Glass bedding question

Discussion in 'Gunsmithing' started by 400bull, May 12, 2011.

  1. 400bull

    400bull Well-Known Member

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    I am currently in the process of refinishing an old walnut stock on my Winchester 270. While I am at it I have thought about removing the factory glass bedding around the recoil lug and redoing it. I’ve read a couple articles on glass bedding your rifle none of them mention anything about removing the trigger. I assume that you would leave it attached. I’m worried about getting epoxy in all those groves so I was wondering if I should remove the trigger or not. Do you remove the trigger or do you leave the trigger attached to the action?

    400bull
     
  2. J E Custom

    J E Custom Well-Known Member

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    You "MUST" remove the trigger unless you want to ruin it.

    You should only apply bedding to the areas of contact and remove all of the excess bedding.

    Midway has a Plastic trigger for this purpose

    J E CUSTOM
     

  3. Bart B

    Bart B Well-Known Member

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    And fill all the receiver's holes and recesses with modeling clay so the epoxy won't work its way into them making it hard (impossible?) to get out of the stock.
     
  4. Fitch

    Fitch Well-Known Member

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    Before you do anything to your rifle, order Richard Franklin's DVD on bedding rifles - it will be the best thirty bux you spent. there are others, but I recommend Franklins because he shows how to do it wout out using a milling machine. After watching it, look up a recent outstanding thread on this forum showing the bedding of a Wetherby using all hand tools + a drill press located here http://www.longrangehunting.com/forums/f37/pillar-bedding-weatherby-vanguard-pics-68643/. Between the two sources you should have most of your questions answered, and answers to about 1,000 questions you don't know to ask.

    From your questions, this would be the first time for you. A little bit of study and knowledge aquisition will make this a rewarding project, and also keep you from ruining your rifle.

    Fitch
     
  5. Bart B

    Bart B Well-Known Member

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    You don't need to pillar bed the receiver. Pillar bedding was a "must" when the first synthetic stocks came out because the receiver area's material was too soft to withstand tightening stock screws to 70 inch-pounds or thereabouts. Solid or laminated wood stocks never needed it. Nor do the modern, solid synthetics with hard core material where the action goes. There's too many rifles out there winning matches and setting records with conventional epoxy bedding without pillars. Besides, the smallest groups with more than 10 shots in them I know of have all been done with conventional epoxy bedding.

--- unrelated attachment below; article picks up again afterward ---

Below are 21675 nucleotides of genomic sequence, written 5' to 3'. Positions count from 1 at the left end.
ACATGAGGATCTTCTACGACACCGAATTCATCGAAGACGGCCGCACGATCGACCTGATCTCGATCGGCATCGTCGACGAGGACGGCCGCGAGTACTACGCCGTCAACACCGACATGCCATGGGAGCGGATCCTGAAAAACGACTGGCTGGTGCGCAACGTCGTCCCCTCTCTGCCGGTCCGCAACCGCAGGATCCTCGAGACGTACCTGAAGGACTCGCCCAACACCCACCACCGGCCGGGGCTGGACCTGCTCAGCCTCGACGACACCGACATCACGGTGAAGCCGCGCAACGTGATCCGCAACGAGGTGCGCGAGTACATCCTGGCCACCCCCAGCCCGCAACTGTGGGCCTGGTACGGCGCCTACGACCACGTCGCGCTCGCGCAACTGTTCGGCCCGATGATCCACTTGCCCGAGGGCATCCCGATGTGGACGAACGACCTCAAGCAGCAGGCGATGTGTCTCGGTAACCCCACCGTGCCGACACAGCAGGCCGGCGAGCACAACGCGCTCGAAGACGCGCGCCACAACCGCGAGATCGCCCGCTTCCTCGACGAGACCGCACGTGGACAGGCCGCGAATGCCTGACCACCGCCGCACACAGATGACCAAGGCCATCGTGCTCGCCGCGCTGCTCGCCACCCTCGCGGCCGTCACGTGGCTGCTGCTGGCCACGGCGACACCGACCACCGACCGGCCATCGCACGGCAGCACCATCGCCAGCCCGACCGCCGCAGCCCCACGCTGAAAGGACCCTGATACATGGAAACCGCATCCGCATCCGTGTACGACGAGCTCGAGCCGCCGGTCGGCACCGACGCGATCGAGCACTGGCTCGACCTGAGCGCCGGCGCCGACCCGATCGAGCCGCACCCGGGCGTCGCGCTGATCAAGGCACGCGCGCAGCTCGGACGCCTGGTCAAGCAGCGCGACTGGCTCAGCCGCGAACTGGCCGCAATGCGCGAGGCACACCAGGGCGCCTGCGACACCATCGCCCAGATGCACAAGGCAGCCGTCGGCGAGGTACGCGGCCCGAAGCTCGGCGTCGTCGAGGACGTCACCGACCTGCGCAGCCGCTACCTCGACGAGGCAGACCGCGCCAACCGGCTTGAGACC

Last edited: May 13, 2011
  6. J E Custom

    J E Custom Well-Known Member

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    I would highly recommend installing pillars before bedding to eliminate any compression
    of the stock material.

    With pillars properly installed you end up with a metal to metal to metal fit so there is no
    compression of the stock. causing the torque to lessen over time.

    All stock material can be compressed but the pillars can not be compressed, so torque
    remains the same.

    A good bedding job does not need pillars to shoot well but it does need constant attention
    and re-torque'ing to remain consistant.

    Also don't over tighten the action screws, Start at 35 inch pounds and shoot a group then
    torque at 40 inch pounds and shoot another group if the group tightens then up the torque
    5 more inch pounds.continue this until you get the best group but dont go over 65 in/pounds.
    If the group starts to open up, back off to the best torque setting and your done.

    J E CUSTOM
     
  7. Bart B

    Bart B Well-Known Member

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    I disagree. Pillars are part of the stock and they will be compressed. Not very much, but measurable. They expand when they get hot and contract when they get cold.
     
  8. J E Custom

    J E Custom Well-Known Member

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    I agree to a point because most materials have different coefficients of expansion so they may change dimensionally with temperature changes. "BUT" the pillars will return to there original dimension when the temperature returns to the same as when built and it is very very small.

    Where as the stock material once compressed will not return all the way back and continue to
    lose the original dimensions with continued compression by the action screws.

    The main benefit is to keep the bedding material from compressing. most bedding materials
    will have a coefficient of expansion 8 to 9 times that of stainless and left to its own (No Pillars)
    will eventually compress enough to loosen the fit on the receiver.

    Having bedded both ways, the pillar bedded action lasted much longer before skim bedding
    was nessary to improve the fit.

    As allways this is my opinion based on experience and with a little applied science.

    You may not be convinced, but I am and will continue to pillar bed all actions in search for
    more accuracy.

    Good shooting

    J E CUSTOM
     
  9. Fitch

    Fitch Well-Known Member

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    Well said.

    Fitch